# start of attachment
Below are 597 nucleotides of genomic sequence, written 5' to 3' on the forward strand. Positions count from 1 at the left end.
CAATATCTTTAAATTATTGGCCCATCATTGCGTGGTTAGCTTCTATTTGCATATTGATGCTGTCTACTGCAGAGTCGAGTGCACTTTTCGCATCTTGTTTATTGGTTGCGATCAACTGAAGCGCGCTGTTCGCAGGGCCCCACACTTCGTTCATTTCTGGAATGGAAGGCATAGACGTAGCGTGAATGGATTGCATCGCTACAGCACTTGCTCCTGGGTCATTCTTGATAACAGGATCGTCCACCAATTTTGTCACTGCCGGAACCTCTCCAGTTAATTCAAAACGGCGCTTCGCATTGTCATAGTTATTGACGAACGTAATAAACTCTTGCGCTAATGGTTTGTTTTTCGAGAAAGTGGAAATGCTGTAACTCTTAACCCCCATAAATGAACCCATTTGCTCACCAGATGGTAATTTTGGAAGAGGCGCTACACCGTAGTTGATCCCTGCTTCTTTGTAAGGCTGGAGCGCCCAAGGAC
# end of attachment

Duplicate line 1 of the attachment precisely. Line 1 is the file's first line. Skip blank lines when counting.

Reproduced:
Below are 597 nucleotides of genomic sequence, written 5' to 3' on the forward strand. Positions count from 1 at the left end.